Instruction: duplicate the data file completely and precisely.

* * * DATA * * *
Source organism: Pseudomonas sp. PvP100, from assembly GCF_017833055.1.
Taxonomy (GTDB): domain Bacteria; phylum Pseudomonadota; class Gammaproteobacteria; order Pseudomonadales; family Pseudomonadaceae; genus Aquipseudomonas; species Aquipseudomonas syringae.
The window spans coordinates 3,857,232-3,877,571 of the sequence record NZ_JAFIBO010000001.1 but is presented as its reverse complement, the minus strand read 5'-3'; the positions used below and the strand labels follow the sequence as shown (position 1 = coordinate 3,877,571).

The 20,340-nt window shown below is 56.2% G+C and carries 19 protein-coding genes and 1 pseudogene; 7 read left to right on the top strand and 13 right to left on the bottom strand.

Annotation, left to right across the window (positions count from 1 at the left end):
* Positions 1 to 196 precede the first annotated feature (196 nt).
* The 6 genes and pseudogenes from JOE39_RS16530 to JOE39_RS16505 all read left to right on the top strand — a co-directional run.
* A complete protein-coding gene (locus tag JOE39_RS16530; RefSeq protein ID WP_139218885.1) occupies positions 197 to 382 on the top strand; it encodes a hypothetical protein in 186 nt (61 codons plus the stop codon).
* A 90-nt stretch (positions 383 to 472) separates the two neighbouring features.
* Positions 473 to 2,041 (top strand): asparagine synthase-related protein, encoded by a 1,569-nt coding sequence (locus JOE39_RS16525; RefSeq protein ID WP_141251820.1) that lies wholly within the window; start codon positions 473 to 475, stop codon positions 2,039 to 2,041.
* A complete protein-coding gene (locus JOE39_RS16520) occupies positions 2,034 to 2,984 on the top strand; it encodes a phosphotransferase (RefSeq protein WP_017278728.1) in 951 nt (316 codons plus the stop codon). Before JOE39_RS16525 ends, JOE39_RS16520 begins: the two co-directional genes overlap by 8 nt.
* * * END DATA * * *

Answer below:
Source organism: Pseudomonas sp. PvP100, from assembly GCF_017833055.1.
Taxonomy (GTDB): domain Bacteria; phylum Pseudomonadota; class Gammaproteobacteria; order Pseudomonadales; family Pseudomonadaceae; genus Aquipseudomonas; species Aquipseudomonas syringae.
The window spans coordinates 3,857,232-3,877,571 of the sequence record NZ_JAFIBO010000001.1 but is presented as its reverse complement, the minus strand read 5'-3'; the positions used below and the strand labels follow the sequence as shown (position 1 = coordinate 3,877,571).

The 20,340-nt window shown below is 56.2% G+C and carries 19 protein-coding genes and 1 pseudogene; 7 read left to right on the top strand and 13 right to left on the bottom strand.

Annotation, left to right across the window (positions count from 1 at the left end):
* Positions 1 to 196 precede the first annotated feature (196 nt).
* The 6 genes and pseudogenes from JOE39_RS16530 to JOE39_RS16505 all read left to right on the top strand — a co-directional run.
* A complete protein-coding gene (locus tag JOE39_RS16530; RefSeq protein ID WP_139218885.1) occupies positions 197 to 382 on the top strand; it encodes a hypothetical protein in 186 nt (61 codons plus the stop codon).
* A 90-nt stretch (positions 383 to 472) separates the two neighbouring features.
* Positions 473 to 2,041 (top strand): asparagine synthase-related protein, encoded by a 1,569-nt coding sequence (locus JOE39_RS16525; RefSeq protein ID WP_141251820.1) that lies wholly within the window; start codon positions 473 to 475, stop codon positions 2,039 to 2,041.
* A complete protein-coding gene (locus JOE39_RS16520) occupies positions 2,034 to 2,984 on the top strand; it encodes a phosphotransferase (RefSeq protein WP_017278728.1) in 951 nt (316 codons plus the stop codon). Before JOE39_RS16525 ends, JOE39_RS16520 begins: the two co-directional genes overlap by 8 nt.